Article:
Hiring an Au Pair Is Not a Simple Task


How do parents find and choose a Nanny / Au Pair?

Over the years I’ve learned that there are three common methods of finding an Au Pair and that no one method is consistently better than the others. The most common and basic method is to call everyone you know and get the word out that you need a Nanny or Au Pair. Most often, parents go online, posting notices on electronic bulletin boards and responding to postings that catch their attention. They call friends, co-workers, neighbours; they attend mothers’ groups, talk to other moms at local parenting agencies; they go to the park and talk to Nannies; and many simply stop and ask strangers pushing baby carriages – anyone who seems likely to offer a lead about a “Nanny seeking employment.”

Armed with lists and names scratched on pieces of paper or neatly in a file on their PDA’s they make calls and hope for the best.

Other parents use what I call the “building block” method of finding a Nanny / Au Pair. They make decisions about key issues before starting, such as experience required, proposed schedule, responsibilities, compensation and their legal responsibilities as an employer. They advertise and pre screen for experience and work history. They check references and go through an interview and trial period before signing a formal contract to hire their selected Nanny. Along the way they ensure she has health/ safety training and a clear criminal and driving record. Inevitably, there are frustrating ups and downs and worries but these building blocks provide stability in a market without stability and the information gathered over time can create a foundation ensuring a worried parent that their nanny / Au Pair is who she says she is and has a “no-harm” history of caring for children.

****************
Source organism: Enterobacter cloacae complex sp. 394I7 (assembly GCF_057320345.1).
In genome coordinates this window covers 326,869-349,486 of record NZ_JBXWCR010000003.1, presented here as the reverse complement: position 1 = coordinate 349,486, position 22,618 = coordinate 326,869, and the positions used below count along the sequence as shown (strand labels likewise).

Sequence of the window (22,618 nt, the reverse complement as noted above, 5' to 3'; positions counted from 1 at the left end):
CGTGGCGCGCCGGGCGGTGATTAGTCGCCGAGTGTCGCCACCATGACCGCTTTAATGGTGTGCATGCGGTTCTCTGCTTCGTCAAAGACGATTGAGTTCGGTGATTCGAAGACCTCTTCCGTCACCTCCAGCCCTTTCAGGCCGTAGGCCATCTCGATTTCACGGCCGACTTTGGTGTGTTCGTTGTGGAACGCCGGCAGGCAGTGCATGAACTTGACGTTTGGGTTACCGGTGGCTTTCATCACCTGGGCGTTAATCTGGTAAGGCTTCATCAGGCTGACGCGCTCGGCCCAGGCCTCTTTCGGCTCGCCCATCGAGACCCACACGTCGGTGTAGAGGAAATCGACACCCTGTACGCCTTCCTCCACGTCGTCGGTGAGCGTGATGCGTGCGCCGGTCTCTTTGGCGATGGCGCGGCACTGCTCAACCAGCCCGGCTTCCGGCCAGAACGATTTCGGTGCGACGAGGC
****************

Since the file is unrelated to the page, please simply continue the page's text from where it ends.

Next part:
Then there’s the professional search to find a Nanny. This is the method used by Nanny – Au pair placement agencies that screen candidates and send portfolios to parents to evaluate, interview and make decisions about. This method is most often used by parents who don’t have time to go through the full process and who want reassurance that a candidate has cleared a basic screening regimen. This approach, however, is not as perfect as a parent would expect. Not all placement agencies scrutinise candidates thoroughly and mismatches between parents and Nannies/Au pairs often occur. Parents can receive information on numerous candidates to meet their expectations.


Source by Anabell Rosas

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